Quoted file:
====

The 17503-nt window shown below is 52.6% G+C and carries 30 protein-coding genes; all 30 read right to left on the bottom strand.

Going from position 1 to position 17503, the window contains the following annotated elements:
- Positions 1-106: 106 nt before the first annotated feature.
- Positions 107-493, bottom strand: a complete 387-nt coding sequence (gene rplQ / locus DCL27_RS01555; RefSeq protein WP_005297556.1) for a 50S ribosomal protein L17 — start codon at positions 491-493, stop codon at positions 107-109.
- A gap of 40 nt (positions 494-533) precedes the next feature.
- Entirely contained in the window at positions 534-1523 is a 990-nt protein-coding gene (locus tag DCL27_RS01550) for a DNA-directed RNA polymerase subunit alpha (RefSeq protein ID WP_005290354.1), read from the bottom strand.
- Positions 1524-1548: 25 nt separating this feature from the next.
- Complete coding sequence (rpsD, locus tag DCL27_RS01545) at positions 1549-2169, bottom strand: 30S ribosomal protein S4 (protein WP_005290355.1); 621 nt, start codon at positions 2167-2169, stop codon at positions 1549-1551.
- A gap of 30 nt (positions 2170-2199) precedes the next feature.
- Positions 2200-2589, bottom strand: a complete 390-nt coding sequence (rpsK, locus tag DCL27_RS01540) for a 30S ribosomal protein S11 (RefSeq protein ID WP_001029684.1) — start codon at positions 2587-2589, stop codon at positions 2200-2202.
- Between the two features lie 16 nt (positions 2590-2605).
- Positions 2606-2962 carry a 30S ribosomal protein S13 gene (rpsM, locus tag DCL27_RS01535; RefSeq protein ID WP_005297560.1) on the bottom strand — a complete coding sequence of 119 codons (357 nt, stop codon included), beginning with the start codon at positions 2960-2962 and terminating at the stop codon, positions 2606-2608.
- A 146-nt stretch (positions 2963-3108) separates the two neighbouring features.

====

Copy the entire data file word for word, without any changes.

The 17503-nt window shown below is 52.6% G+C and carries 30 protein-coding genes; all 30 read right to left on the bottom strand.

Going from position 1 to position 17503, the window contains the following annotated elements:
- Positions 1-106: 106 nt before the first annotated feature.
- Positions 107-493, bottom strand: a complete 387-nt coding sequence (gene rplQ / locus DCL27_RS01555; RefSeq protein WP_005297556.1) for a 50S ribosomal protein L17 — start codon at positions 491-493, stop codon at positions 107-109.
- A gap of 40 nt (positions 494-533) precedes the next feature.
- Entirely contained in the window at positions 534-1523 is a 990-nt protein-coding gene (locus tag DCL27_RS01550) for a DNA-directed RNA polymerase subunit alpha (RefSeq protein ID WP_005290354.1), read from the bottom strand.
- Positions 1524-1548: 25 nt separating this feature from the next.
- Complete coding sequence (rpsD, locus tag DCL27_RS01545) at positions 1549-2169, bottom strand: 30S ribosomal protein S4 (protein WP_005290355.1); 621 nt, start codon at positions 2167-2169, stop codon at positions 1549-1551.
- A gap of 30 nt (positions 2170-2199) precedes the next feature.
- Positions 2200-2589, bottom strand: a complete 390-nt coding sequence (rpsK, locus tag DCL27_RS01540) for a 30S ribosomal protein S11 (RefSeq protein ID WP_001029684.1) — start codon at positions 2587-2589, stop codon at positions 2200-2202.
- Between the two features lie 16 nt (positions 2590-2605).
- Positions 2606-2962 carry a 30S ribosomal protein S13 gene (rpsM, locus tag DCL27_RS01535; RefSeq protein ID WP_005297560.1) on the bottom strand — a complete coding sequence of 119 codons (357 nt, stop codon included), beginning with the start codon at positions 2960-2962 and terminating at the stop codon, positions 2606-2608.
- A 146-nt stretch (positions 2963-3108) separates the two neighbouring features.